The Indian princes and their states

Barbara N. Ramusack

Although the princes of India have been caricatured as oriental despots and British stooges, Barbara Ramusack's study argues that the British did not create the princes. On the contrary, many were consummate politicians who exercised considerable degrees of autonomy until the disintegration of the princely states after independence. Ramusack's synthesis has a broad temporal span, tracing the evolution of the Indian kings from their pre-colonial origins to their roles as clients in the British colonial system. The book breaks ground in its integration of political and economic developments in the major princely states with the shifting relationships between the princes and the British. It represents a major contribution, both to British imperial history in its analysis of the theory and practice of indirect rule, and to modern South Asian history, as a portrait of the princes as politicians and patrons of the arts.

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  • List of illustrations
  • General editor's preface
  • Acknowledgements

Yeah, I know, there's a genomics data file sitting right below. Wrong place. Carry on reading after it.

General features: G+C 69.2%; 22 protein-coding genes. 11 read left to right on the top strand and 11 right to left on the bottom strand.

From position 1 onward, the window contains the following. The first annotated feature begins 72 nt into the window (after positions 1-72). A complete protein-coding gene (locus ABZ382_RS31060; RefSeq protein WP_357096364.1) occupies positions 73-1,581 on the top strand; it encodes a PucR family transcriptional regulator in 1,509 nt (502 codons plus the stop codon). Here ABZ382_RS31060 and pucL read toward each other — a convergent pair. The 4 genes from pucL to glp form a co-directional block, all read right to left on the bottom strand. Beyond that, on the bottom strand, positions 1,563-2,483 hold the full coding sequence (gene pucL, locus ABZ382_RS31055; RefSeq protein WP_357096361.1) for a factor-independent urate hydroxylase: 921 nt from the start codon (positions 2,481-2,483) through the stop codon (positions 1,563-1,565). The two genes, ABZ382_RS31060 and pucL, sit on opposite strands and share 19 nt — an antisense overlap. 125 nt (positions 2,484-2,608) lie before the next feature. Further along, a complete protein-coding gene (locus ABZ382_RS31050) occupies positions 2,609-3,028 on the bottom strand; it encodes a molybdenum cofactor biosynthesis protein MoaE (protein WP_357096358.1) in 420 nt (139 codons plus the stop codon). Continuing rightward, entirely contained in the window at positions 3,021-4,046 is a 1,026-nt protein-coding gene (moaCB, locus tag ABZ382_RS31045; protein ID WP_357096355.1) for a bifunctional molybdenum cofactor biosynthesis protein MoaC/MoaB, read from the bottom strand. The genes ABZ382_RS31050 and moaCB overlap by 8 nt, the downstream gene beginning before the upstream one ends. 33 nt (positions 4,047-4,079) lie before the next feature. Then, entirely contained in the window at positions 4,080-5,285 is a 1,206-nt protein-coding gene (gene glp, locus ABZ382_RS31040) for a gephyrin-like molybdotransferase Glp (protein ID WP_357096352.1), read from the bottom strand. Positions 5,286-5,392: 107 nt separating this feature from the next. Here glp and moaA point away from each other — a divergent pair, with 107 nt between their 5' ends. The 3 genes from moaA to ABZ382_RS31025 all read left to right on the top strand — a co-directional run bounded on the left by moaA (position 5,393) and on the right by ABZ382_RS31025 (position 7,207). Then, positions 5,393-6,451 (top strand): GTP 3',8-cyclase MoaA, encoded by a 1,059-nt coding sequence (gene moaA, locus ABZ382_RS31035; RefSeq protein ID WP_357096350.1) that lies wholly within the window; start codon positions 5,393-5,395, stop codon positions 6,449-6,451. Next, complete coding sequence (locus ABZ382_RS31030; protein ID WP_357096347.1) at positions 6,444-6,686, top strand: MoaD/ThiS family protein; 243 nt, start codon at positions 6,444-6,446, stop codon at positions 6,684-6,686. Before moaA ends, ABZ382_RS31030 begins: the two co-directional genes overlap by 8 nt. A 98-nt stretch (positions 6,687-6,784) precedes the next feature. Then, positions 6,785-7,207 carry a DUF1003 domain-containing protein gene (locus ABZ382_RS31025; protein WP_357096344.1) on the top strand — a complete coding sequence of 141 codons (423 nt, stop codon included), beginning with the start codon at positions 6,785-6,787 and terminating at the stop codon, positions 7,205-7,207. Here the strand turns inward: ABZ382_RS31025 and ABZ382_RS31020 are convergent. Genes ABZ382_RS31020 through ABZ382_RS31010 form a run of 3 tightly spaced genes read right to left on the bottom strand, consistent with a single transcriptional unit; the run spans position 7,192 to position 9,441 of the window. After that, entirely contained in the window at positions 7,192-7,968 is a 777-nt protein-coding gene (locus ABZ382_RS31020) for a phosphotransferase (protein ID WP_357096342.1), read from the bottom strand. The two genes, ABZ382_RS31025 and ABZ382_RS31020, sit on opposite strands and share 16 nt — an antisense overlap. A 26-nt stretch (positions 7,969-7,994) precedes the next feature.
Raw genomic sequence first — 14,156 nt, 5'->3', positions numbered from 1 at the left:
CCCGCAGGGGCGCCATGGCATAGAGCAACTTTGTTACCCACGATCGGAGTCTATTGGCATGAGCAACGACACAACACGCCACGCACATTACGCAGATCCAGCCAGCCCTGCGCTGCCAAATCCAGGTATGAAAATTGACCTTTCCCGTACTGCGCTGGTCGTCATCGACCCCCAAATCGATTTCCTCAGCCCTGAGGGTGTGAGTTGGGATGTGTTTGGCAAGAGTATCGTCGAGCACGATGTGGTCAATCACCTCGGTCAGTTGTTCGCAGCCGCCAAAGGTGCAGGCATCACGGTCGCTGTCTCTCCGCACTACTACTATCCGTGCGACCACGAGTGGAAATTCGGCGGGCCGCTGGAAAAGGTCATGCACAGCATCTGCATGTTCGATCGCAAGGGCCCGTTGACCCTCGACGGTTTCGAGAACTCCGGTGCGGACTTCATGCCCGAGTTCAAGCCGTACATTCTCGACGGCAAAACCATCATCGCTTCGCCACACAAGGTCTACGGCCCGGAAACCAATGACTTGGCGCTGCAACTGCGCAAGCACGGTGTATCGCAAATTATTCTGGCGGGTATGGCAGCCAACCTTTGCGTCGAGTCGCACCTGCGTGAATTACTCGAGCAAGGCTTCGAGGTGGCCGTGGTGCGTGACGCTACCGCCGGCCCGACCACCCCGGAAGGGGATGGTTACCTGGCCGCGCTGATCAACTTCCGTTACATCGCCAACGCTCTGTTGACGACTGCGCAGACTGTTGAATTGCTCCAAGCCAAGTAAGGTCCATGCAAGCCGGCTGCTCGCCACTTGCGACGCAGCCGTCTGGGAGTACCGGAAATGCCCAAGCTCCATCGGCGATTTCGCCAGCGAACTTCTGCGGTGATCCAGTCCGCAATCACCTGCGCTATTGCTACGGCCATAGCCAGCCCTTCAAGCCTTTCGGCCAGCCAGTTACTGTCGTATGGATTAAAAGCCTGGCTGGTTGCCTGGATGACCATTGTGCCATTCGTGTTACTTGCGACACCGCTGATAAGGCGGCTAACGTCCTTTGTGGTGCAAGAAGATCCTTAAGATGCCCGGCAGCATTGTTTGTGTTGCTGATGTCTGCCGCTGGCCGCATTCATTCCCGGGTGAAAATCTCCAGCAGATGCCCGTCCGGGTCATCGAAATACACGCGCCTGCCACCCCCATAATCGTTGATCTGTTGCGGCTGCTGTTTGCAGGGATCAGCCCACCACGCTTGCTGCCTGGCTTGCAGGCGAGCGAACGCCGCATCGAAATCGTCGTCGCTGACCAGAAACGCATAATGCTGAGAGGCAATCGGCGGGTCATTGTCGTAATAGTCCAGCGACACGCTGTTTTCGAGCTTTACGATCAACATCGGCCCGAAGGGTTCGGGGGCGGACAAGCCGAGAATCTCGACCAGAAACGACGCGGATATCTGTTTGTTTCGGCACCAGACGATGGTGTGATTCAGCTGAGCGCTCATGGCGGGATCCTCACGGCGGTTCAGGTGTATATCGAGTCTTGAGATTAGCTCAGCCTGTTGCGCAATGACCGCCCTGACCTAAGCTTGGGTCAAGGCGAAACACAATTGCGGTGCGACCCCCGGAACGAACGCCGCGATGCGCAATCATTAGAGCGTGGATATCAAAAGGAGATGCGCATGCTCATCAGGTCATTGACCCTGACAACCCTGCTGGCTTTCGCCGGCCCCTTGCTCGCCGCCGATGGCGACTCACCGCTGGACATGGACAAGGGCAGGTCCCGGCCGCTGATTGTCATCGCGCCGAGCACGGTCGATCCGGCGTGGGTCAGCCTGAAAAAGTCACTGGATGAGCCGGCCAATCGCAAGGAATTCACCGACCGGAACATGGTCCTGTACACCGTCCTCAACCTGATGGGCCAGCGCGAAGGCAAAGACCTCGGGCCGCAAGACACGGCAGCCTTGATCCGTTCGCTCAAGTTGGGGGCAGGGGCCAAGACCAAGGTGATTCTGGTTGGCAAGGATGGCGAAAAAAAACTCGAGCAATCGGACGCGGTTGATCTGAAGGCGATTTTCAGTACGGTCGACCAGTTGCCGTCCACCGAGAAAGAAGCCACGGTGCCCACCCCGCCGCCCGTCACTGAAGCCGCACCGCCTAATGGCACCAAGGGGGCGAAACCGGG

• List of abbreviations
  • Map
  • 1. Introduction: Indian princes and British imperialism
  • 2. Princely states prior to 1800
  • 3. The British construction of indirect rule
  • 4. The theory and experience of indirect rule in colonial India
  • 5. Princes as men, women, rulers, patrons and Oriental stereotypes
  • 6. Princely states: administrative and economic structures
  • 7. Princely states: society and politics
  • 8. Federation or integration?
  • Epilogue
  • Bibliographical essay
  • Glossary
  • Index.

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書名 The Indian princes and their states
著作者等 Ramusack, Barbara N.
シリーズ名 The new Cambridge history of India
出版元 Cambridge University Press
刊行年月 2004
ページ数 xiv, 309 p.
大きさ 24 cm
ISBN 0521267277
NCID BA65627138
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言語 英語
出版国 イギリス